At least some of the instruments used in traditional Puerto Rican music are believed to have originated with the Taíno people. Most noteworthy is the güiro, a notched hollowed-out gourd, which was adapted from a pre-Colombian instrument. Others maintain that similar instruments were also used in other parts of Central and South America and brought to Puerto Rico by the Arawak indians.

The güiro is made by carving the shell of the gourd and carving parallel fluting on its surface. It is played by holding the güiro in the left hand with the thumb inserted into the back sound hole to keep the instrument in place. The right hand usually holds the scraper and plays the instrument. The scraper is more properly called a "pua". A rhythmic, rasping sound like this sample audio clip, is produced. Playing the güiro usually requires both long and short sounds, which are made by scraping both up and down in long or short strokes. The güiro, like the maracas, is usually played by a singer. The instrument's rasping sound adds counterpoint to folk music but is less often used in salsa bands.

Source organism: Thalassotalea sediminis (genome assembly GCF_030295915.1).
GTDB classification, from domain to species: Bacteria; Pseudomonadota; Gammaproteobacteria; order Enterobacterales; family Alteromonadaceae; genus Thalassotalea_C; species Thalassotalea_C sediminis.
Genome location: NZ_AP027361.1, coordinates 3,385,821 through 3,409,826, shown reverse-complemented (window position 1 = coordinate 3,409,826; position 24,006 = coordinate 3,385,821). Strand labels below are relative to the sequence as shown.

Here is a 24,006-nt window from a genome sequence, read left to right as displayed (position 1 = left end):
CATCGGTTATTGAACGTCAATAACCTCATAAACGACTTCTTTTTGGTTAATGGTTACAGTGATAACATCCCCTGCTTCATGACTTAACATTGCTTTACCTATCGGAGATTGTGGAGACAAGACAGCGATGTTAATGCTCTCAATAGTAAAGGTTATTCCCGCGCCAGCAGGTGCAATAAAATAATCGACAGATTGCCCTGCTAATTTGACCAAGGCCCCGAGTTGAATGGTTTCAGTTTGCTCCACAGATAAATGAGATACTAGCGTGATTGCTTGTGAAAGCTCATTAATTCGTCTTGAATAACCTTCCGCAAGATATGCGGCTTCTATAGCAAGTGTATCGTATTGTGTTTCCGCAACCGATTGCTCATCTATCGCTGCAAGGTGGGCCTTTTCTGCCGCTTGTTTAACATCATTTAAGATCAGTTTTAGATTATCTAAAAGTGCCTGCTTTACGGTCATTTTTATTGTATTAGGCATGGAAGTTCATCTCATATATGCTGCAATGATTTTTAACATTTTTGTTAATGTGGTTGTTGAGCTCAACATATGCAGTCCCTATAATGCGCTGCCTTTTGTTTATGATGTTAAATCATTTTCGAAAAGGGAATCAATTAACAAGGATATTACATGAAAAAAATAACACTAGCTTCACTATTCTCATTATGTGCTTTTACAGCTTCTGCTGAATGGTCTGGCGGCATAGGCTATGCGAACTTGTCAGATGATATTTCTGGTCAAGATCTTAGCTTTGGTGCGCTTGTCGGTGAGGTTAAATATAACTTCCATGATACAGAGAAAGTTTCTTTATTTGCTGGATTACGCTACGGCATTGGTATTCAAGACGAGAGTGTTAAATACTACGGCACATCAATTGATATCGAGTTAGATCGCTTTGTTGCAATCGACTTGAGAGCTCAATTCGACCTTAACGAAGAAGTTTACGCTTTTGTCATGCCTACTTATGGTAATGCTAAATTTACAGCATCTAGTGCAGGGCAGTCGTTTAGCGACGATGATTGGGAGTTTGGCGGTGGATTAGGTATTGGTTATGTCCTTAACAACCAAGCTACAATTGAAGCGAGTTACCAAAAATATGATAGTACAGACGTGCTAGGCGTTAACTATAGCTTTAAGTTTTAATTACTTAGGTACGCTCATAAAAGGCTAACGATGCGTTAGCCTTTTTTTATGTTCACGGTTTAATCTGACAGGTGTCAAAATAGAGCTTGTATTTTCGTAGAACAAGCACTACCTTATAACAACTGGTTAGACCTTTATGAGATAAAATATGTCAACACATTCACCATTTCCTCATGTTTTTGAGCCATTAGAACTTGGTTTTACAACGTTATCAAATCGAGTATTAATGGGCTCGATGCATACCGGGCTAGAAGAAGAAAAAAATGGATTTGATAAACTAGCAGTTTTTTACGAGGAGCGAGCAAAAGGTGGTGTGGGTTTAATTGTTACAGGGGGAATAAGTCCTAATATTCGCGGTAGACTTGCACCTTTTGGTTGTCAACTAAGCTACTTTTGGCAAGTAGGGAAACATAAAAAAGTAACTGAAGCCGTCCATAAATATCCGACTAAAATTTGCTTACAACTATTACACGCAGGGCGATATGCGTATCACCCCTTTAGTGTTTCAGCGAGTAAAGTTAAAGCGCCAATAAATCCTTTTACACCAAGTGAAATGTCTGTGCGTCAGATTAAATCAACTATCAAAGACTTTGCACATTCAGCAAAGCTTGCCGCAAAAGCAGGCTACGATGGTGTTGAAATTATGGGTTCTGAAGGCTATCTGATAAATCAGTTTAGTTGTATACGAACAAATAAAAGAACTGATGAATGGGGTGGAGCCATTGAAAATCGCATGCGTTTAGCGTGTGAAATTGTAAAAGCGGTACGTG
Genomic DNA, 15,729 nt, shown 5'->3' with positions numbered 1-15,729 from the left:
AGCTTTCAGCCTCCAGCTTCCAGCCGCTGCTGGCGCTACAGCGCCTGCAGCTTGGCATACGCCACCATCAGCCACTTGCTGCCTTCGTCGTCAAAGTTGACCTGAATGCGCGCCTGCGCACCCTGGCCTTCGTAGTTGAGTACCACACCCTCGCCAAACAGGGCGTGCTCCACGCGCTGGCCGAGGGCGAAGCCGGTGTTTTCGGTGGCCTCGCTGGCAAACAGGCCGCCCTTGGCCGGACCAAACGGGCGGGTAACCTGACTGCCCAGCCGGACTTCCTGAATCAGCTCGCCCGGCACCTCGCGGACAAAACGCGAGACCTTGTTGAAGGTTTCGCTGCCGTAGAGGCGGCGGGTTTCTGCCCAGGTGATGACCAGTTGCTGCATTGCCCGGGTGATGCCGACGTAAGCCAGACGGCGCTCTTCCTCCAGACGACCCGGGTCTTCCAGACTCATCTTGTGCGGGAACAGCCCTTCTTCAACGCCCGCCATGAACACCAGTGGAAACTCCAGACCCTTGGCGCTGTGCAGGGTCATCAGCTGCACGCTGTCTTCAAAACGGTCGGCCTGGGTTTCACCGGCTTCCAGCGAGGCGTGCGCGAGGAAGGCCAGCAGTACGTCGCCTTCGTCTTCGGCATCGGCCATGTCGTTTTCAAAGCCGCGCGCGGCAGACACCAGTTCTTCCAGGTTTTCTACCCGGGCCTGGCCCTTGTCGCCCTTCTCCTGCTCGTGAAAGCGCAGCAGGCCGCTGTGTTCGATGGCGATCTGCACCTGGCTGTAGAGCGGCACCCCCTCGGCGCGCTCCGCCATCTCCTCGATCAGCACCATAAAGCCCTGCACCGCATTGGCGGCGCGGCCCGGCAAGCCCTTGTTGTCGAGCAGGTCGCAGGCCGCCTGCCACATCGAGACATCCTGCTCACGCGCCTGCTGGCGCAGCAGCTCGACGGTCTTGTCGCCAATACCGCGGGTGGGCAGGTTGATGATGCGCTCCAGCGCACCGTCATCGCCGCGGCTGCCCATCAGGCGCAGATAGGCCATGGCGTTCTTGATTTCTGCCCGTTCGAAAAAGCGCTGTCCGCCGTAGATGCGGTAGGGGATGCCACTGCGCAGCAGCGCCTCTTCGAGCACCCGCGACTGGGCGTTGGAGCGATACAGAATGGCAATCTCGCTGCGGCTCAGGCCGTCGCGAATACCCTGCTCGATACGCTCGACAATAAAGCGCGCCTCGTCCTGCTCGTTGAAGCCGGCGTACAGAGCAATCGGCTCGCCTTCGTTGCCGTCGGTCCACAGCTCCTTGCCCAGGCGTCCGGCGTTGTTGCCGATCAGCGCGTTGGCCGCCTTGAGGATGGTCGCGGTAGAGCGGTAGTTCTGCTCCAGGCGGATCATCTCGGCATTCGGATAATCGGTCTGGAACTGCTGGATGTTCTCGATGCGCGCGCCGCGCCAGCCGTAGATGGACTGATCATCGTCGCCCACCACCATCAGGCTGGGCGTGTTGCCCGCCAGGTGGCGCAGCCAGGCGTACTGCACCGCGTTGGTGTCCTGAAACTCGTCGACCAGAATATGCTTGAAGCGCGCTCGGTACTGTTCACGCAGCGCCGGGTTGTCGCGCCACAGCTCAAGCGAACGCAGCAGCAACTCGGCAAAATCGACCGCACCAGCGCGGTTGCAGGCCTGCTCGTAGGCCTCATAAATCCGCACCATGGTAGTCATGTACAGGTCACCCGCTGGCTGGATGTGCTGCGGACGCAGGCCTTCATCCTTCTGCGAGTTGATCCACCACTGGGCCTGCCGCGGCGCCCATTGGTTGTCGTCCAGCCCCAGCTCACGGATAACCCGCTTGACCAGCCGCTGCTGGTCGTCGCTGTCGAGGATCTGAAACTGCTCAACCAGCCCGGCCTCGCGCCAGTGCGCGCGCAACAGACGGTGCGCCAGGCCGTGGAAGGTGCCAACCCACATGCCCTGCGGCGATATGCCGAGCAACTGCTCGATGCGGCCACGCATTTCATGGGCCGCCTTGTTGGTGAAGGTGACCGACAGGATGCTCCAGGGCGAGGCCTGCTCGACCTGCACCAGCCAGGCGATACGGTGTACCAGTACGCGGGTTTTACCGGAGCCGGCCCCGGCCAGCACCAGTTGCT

Modern güiros are also made of metal, plasic or even fiberglass. The scaper is typically made with metal tynes attached to s small block of wood but may be made entirely of wood, metal, bamboo, shell, bone, ceramic or plastic. The size of the güiro can vary widely although it typically ranges from 25 - 35 cm long.

The earliest known reference to the güiro is in the writings of Fray Iñigo Abbad y Lasierra in 1788. He described the güiro as one of several instruments that were used to accompany dancers. The other instruments would typically include maracas, tambourine and one or more guitars.

The güiro is known as Calabazo, Guayo, Ralladera, Rascador, and is considered a percussion instrument.